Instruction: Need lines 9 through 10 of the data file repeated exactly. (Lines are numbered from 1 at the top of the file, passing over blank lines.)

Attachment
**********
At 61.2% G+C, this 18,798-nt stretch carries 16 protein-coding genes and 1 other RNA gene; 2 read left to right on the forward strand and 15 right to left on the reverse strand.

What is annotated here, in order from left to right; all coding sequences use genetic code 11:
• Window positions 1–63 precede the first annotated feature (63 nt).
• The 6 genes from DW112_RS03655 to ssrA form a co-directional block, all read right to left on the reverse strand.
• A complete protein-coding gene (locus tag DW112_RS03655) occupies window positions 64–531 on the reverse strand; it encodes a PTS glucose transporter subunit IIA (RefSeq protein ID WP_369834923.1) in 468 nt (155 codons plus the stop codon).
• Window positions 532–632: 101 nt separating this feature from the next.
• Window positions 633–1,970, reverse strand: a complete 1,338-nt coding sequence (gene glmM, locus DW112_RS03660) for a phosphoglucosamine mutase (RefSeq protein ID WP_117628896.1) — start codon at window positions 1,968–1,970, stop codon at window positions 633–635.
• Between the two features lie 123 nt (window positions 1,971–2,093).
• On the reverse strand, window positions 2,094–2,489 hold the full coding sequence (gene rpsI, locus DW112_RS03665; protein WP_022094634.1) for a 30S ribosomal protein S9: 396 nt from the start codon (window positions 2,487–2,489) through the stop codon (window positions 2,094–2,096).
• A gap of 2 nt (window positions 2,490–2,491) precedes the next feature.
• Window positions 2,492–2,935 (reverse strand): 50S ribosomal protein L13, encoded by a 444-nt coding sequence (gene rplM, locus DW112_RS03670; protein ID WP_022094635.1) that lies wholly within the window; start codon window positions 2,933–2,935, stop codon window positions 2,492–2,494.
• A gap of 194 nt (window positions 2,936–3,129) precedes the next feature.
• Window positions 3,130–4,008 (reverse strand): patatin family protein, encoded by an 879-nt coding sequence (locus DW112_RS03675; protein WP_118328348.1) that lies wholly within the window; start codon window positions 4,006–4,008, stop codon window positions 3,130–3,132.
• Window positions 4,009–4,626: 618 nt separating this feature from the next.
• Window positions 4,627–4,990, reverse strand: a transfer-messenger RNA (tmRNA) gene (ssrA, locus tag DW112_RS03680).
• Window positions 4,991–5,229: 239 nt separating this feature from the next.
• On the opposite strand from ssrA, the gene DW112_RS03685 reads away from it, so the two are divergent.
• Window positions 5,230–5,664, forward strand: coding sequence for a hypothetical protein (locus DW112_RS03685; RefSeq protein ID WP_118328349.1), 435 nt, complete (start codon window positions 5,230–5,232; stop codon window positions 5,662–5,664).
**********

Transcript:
• On the reverse strand, window positions 2,094–2,489 hold the full coding sequence (gene rpsI, locus DW112_RS03665; protein WP_022094634.1) for a 30S ribosomal protein S9: 396 nt from the start codon (window positions 2,487–2,489) through the stop codon (window positions 2,094–2,096).
• A gap of 2 nt (window positions 2,490–2,491) precedes the next feature.